Looking Beyond Brexit: In Today’s Connected World, There is No True ‘Exit ’
A storm of momentous scale hit financial markets as it became clear that UK voters had decided to leave the EU. This certainty drove investors to seek lower-risk assets and triggered a spike in yen buying. The yen surged more than 7 yen against the dollar—as the currency marked the most volatile day in its history. Indeed, the initial impact from the UK vote was greater in Tokyo than the immediate shock following the collapse of Lehman Brothers. In around a three-minute span a bit past 11:40 AM on June 24, the yen jumped from 103 yen to 99 yen versus the dollar; likewise, over a few hours the yen skyrocketed nearly 20% versus the pound, moving from 160 yen to 135 yen.
The “Brexit shock” first jolted the Asian markets, sending the Nikkei average down nearly 8%, the largest drop in 16 years. Markets in Europe followed suit, with Germany and France’s key indices tanking 7% and 8%, respectively, and exchanges in Italy and Spain also reeling. The ensuing sell-off in the UK sent the nation’s FTSE100 (Financial Times Stock Exchange 100 Index) down more than 8% at one point before it settled down 3% on the day after investors began buying back into the market later in the day. The US market was the last major market to feel the initial impact of the referendum, which sent the Dow average tumbling 610.32 points, or 3.4%, to sink to a three-month low.
In short, the vote set off a chain reaction sell-off that rippled across and disappointed capital markets the world. This all prompts the question: What exactly were we expecting?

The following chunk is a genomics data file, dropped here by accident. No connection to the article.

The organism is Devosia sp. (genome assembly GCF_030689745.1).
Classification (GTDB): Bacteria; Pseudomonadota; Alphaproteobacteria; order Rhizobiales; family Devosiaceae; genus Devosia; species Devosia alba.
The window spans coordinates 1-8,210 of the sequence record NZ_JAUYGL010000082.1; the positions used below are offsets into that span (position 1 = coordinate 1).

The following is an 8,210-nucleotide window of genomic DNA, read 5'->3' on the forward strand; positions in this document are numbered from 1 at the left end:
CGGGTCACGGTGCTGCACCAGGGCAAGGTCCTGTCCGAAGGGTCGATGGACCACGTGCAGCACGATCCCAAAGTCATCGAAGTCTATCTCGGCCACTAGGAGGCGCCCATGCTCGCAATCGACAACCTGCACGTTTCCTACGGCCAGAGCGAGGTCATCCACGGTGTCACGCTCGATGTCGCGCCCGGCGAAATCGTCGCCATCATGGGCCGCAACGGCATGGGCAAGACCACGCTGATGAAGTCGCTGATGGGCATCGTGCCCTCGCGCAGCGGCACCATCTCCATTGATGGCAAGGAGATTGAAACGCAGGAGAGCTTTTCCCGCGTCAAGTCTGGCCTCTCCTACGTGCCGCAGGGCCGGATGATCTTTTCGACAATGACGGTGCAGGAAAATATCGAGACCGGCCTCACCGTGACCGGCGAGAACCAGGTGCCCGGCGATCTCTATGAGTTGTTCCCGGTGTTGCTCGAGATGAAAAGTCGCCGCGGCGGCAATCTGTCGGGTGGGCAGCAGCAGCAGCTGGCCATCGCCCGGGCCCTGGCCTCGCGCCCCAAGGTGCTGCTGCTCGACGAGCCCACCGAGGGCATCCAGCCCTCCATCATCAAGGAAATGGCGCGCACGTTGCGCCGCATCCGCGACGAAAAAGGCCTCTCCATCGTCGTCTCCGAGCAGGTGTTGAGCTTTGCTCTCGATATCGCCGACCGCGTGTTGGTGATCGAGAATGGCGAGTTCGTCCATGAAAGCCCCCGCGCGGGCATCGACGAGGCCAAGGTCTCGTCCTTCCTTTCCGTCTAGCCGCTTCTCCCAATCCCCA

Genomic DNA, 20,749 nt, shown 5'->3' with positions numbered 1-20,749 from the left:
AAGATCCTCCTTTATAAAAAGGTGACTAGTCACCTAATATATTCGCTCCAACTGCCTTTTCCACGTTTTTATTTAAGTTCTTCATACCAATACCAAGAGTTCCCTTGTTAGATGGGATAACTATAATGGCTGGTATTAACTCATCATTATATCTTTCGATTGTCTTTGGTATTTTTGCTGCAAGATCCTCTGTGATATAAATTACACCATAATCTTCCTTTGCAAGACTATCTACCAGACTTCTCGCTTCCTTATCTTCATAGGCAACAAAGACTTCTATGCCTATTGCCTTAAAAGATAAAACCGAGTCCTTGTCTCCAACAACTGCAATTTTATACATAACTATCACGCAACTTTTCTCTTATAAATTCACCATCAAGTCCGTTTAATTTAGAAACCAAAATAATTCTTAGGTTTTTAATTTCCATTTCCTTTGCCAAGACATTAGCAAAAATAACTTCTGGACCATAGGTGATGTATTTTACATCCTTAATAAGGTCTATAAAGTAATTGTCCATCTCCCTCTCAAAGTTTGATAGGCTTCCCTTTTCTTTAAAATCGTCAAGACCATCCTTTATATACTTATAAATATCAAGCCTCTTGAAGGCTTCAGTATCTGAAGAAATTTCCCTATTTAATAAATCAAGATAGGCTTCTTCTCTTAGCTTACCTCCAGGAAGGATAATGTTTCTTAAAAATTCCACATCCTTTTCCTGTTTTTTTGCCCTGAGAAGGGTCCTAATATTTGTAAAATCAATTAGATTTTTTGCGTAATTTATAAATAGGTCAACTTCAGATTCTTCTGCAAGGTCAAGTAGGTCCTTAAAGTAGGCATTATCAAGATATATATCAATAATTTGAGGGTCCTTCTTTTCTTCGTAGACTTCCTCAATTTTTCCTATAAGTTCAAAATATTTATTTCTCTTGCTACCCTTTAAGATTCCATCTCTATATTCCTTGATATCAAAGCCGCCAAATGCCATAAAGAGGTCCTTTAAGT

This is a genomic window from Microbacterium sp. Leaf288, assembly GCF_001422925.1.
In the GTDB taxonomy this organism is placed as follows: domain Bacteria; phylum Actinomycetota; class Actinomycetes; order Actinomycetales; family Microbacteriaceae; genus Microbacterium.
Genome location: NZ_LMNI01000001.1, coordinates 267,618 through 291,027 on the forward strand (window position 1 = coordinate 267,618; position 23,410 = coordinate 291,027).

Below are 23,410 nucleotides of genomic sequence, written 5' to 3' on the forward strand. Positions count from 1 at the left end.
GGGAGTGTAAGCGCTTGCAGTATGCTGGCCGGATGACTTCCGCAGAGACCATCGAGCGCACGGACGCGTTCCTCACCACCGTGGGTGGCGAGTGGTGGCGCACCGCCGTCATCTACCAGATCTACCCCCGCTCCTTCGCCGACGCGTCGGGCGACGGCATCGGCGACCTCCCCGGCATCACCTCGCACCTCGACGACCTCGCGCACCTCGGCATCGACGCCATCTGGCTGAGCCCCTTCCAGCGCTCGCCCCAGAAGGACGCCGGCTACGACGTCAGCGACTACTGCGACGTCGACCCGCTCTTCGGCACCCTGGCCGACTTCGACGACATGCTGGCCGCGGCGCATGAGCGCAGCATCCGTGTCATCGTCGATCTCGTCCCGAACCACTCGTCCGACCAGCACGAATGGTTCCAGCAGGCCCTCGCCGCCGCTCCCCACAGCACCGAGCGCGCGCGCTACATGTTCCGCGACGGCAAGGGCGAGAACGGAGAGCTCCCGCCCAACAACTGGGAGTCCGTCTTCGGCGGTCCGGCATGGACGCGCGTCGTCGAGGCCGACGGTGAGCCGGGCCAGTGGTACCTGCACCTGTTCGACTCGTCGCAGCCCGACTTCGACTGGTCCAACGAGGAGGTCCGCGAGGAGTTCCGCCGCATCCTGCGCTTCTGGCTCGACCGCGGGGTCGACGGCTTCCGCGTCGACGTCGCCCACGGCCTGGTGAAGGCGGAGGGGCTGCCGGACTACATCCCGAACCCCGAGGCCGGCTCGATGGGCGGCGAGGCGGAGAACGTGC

As one of my esteemed colleagues has already written, we were expecting individual markets integrated into one larger, global market. This vote diverges from that view. The vote will impact the pending merger between Deutsche Börse and the London Stock Exchange Group, and has sent an important message to policymakers that could have implications for the T2S (Target 2 Securities) platform of the European Central Bank and MiFID II (Markets in Financial Instruments Directive), which provides for harmonized regulation of investment services across EU member states. In addition, Europe has been at the forefront in terms of shortening and streamlining settlement cycles, namely with T+1 (transaction day plus one day) in bond markets and T+2 in securities markets. Likewise, London has been at the vanguard in fintech, with its Level39 a very visible and noteworthy pioneering presence. The initiative has continually focused on how to devise innovative business models that fueled by the latest technology and know-how. This has been a debate on innovation divorced from the remain-leave issue and rather presupposing ongoing integration. As the events of June 24 aptly demonstrated, markets are inexorably linked globally, and when it comes to commerce and the flow of capital there is ultimately no out, no real “exit.”
From Monday, jockeying in global markets effectively changed from a focus on low-latency market competition, taking on a new dimension expand the geopolitical strategy discussion over resource allocation. A majority of Japanese companies have their European headquarters in the UK and have positioned the bulk of their regional corporate resources in the suburbs of London. The background to this was a presumption not only that the EU would be a single market, but also that it enabled the companies to be “in” the global market. It is more than likely that companies in addition to HSBC will be re-examining whether they also should “remain” or “leave.”
Across the realms of politics, economics, and currency, information technology has fused together markets across the world. The recent referendum can be said to fly in the face of this historical trend. In either case, it prompts the question whether this is a crisis or an opportunity. Of course, it may be incumbent upon politicians to respond to the excesses of capitalism. However, when it comes to financial services, consumers the world over seek modernization, digitalization, and innovation, not a return to the past.
Do follow our Brexit posts from the insurance team as well.